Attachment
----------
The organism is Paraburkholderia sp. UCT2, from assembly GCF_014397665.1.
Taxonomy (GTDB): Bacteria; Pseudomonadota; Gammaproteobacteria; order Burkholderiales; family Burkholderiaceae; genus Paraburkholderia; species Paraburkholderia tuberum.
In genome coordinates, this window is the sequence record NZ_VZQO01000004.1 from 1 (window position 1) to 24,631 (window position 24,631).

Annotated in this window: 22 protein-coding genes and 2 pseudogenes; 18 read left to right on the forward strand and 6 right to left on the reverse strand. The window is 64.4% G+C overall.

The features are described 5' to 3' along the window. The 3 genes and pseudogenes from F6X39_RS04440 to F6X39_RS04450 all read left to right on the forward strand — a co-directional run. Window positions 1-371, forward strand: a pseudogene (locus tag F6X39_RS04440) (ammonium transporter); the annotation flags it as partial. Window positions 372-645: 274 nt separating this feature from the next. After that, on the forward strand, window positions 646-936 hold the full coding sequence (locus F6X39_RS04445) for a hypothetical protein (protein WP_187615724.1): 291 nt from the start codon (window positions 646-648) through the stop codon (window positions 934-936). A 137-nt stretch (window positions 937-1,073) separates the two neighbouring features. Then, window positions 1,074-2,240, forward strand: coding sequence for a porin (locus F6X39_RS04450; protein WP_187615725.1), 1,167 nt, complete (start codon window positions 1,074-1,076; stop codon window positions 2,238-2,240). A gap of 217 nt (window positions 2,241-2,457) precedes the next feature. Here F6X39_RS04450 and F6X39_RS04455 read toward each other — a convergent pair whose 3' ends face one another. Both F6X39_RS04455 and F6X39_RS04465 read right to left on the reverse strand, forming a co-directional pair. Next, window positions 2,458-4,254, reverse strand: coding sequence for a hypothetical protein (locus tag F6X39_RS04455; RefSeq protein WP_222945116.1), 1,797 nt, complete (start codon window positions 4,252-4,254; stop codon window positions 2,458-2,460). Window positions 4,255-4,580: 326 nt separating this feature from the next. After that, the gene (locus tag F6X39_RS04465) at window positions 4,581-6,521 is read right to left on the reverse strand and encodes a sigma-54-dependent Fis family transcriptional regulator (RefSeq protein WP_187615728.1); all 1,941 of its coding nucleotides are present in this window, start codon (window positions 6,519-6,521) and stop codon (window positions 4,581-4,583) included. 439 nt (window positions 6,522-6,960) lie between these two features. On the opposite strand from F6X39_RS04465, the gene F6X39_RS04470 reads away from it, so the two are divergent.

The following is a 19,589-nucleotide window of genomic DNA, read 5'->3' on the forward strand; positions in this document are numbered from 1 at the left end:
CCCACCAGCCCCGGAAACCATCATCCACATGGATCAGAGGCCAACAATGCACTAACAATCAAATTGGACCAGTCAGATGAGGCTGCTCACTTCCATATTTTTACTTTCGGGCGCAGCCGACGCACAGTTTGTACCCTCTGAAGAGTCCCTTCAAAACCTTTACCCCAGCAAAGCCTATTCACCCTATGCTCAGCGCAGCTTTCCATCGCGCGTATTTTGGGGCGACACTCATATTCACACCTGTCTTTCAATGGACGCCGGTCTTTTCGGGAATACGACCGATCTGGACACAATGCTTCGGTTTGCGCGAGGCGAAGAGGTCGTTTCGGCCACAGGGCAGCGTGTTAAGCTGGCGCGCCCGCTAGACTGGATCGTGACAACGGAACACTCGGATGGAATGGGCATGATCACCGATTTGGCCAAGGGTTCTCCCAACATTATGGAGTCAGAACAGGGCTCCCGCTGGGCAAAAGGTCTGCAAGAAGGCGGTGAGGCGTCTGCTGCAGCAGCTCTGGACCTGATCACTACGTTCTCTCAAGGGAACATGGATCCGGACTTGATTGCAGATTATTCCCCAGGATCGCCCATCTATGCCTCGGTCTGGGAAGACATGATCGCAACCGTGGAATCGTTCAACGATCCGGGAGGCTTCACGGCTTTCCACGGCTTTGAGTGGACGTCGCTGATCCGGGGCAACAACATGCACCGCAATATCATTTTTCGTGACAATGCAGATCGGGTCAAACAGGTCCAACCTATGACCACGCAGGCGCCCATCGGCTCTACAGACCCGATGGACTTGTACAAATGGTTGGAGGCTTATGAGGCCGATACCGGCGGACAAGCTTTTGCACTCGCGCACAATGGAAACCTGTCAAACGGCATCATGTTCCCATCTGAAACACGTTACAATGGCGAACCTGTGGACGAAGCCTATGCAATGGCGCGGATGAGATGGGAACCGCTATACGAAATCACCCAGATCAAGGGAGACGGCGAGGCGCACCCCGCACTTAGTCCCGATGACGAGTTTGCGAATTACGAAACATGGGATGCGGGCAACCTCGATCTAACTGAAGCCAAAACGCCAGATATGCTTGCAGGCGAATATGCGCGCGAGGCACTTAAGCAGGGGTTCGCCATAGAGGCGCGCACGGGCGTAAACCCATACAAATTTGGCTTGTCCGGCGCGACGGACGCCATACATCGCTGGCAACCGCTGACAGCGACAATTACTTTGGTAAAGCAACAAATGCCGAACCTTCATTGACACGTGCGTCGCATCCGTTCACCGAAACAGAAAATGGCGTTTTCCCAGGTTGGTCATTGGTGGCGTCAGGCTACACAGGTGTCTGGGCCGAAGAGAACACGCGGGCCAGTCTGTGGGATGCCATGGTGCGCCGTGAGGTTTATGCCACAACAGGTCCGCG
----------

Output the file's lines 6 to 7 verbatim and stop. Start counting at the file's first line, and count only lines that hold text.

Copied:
The following is a 19,589-nucleotide window of genomic DNA, read 5'->3' on the forward strand; positions in this document are numbered from 1 at the left end:
CCCACCAGCCCCGGAAACCATCATCCACATGGATCAGAGGCCAACAATGCACTAACAATCAAATTGGACCAGTCAGATGAGGCTGCTCACTTCCATATTTTTACTTTCGGGCGCAGCCGACGCACAGTTTGTACCCTCTGAAGAGTCCCTTCAAAACCTTTACCCCAGCAAAGCCTATTCACCCTATGCTCAGCGCAGCTTTCCATCGCGCGTATTTTGGGGCGACACTCATATTCACACCTGTCTTTCAATGGACGCCGGTCTTTTCGGGAATACGACCGATCTGGACACAATGCTTCGGTTTGCGCGAGGCGAAGAGGTCGTTTCGGCCACAGGGCAGCGTGTTAAGCTGGCGCGCCCGCTAGACTGGATCGTGACAACGGAACACTCGGATGGAATGGGCATGATCACCGATTTGGCCAAGGGTTCTCCCAACATTATGGAGTCAGAACAGGGCTCCCGCTGGGCAAAAGGTCTGCAAGAAGGCGGTGAGGCGTCTGCTGCAGCAGCTCTGGACCTGATCACTACGTTCTCTCAAGGGAACATGGATCCGGACTTGATTGCAGATTATTCCCCAGGATCGCCCATCTATGCCTCGGTCTGGGAAGACATGATCGCAACCGTGGAATCGTTCAACGATCCGGGAGGCTTCACGGCTTTCCACGGCTTTGAGTGGACGTCGCTGATCCGGGGCAACAACATGCACCGCAATATCATTTTTCGTGACAATGCAGATCGGGTCAAACAGGTCCAACCTATGACCACGCAGGCGCCCATCGGCTCTACAGACCCGATGGACTTGTACAAATGGTTGGAGGCTTATGAGGCCGATACCGGCGGACAAGCTTTTGCACTCGCGCACAATGGAAACCTGTCAAACGGCATCATGTTCCCATCTGAAACACGTTACAATGGCGAACCTGTGGACGAAGCCTATGCAATGGCGCGGATGAGATGGGAACCGCTATACGAAATCACCCAGATCAAGGGAGACGGCGAGGCGCACCCCGCACTTAGTCCCGATGACGAGTTTGCGAATTACGAAACATGGGATGCGGGCAACCTCGATCTAACTGAAGCCAAAACGCCAGATATGCTTGCAGGCGAATATGCGCGCGAGGCACTTAAGCAGGGGTTCGCCATAGAGGCGCGCACGGGCGTAAACCCATACAAATTTGGCTTGTCCGGCGCGACGGACGCCATACATCGCTGGCAACCGCTGACAGCGACAATTACTTTGGTAAAGCAACAAATGCCGAACCTTCATTGACACGTGCGTCGCATCCGTTCACCGAAACAGAAAATGGCGTTTTCCCAGGTTGGTCATTGGTGGCGTCAGGCTACACAGGTGTCTGGGCCGAAGAGAACACGCGGGCCAGTCTGTGGGATGCCATGGTGCGCCGTGAGGTTTATGCCACAACAGGTCCGCG